Same dogs new tricks: Roverchase brings innovation to dog training techniques
By JESSA PEASE / Staff Writer
PELHAM— Dogs at Pelham’s Roverchase differentiate colors. Not only that, but they’ll also fetch a plastic tiger when prompted with the word “Tiger” on a flashcard.
These might sound like extraordinary feats that only the most Einstein of pooches can accomplish, but any dog can learn these tricks, according to Roverchase owner and trainer Abigail Witthauer. It all has to do with the way Roverchase is training dogs.
“They can do some very amazing things,” Witthauer said. “We are able to have all of the dogs in our program do some pretty significant matching. We can teach them the names of infinite objects, ask them for that object and they can get it.”
Roverchase uses a method called Bond-Based Choice Teaching that focuses on bonding and relationships before traditional training. Jennifer Arnold, who runs Canine Assistants in Atlanta, developed the method. Witthauer calls Canine Assistants the largest and most successful service dog organization in the country.
The national average for service dogs to graduate from an organization is 37 percent, but Canine Assistants graduates about 98 percent of its dogs. Because of this, Witthauer started spending more time with Arnold and attended a presentation on the method in March 2014.
The next month they started their first service dog in the bond based teaching, deciding not to train her to do anything. Everything was done through social cues and mimicking.
“When she sat down we would just tell her what a lovely dog she was,” Witthauer explained. “If she jumped on us we told her what a lovely dog she was, and sure enough, her behavior changed and she started mimicking our behavior. We really had no problems from her.”
They taught her how to retrieve through matching behaviors as well. Witthauer would throw something and then go and pick it up herself. Eventually, she simply asked the dog if she could do the same thing. Rather than commanding the dog, Witthauer said the method calls for casual conversation.
“The thought process is, let’s meet the emotional need first and then train an alternate behavior second,” Witthauer said. “So if my dog jumps on me, he has an emotional need for attention at that moment, and we are going to meet that emotional need. Then we are going to train an alternate behavior so we don’t get the jumping anymore.”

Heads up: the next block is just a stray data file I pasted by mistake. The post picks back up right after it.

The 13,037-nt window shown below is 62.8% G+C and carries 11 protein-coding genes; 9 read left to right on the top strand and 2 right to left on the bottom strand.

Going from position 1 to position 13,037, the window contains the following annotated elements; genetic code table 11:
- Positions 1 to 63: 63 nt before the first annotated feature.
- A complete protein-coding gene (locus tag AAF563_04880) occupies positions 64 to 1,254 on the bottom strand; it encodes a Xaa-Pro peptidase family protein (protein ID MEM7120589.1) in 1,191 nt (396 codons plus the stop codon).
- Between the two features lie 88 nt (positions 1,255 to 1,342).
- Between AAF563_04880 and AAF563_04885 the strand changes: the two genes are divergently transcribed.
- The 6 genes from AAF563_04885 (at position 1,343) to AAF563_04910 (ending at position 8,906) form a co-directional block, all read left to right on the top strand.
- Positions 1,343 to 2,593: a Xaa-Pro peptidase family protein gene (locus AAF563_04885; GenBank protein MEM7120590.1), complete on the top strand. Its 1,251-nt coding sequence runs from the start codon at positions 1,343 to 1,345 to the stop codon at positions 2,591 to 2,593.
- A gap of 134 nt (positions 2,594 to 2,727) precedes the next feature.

She said that all the studies in the past three to five years pushed Roverchase in this direction. Dogs are about on the level of a preverbal child 12-18 months with their bonding and their learning capabilities. Witthauer said if a preverbal child wanted to be picked up, the first thing an adult would do is pick it up.
Despite all the science on her side, Witthauer said it was a struggle deciding to start bond-based training with the pet dogs in addition to the service dogs.
“It kind of takes a lot to tell an owner that you are going to pet their dog even if he jumps on you,” Witthauer said. “It’s really hard. We absolutely believed it would work. There was no question that it worked. There was a question of whether the general pet population of owners would understand it and if they would like it.”
In the end, Witthauer said it was a question of ethics. Research continued to come out about how dogs learn through bonding, mimicry and demonstration with in their relationships through people. The more they studied human and animal bonds, the less they were able to justify traditional training.
Roverchase has been using Bond Based Choice Teaching with its training dogs for almost a year now, and started with pet dogs about two or three months ago. So far, Witthauer said they haven’t had a miss yet and all the dogs have been able to do it. The training has also had a positive affect on aggression and anxiety in the dogs.
“We found that when we moved away from behaviorism and toward the bond based training that the anxiety of the dogs — even the good anxiety or happy anxiety — was significantly decreased,” Witthauer said. “It’s so cool and they can learn everything.”
For more information about Roverchase, visit www.roverchase.com or call 332-0203.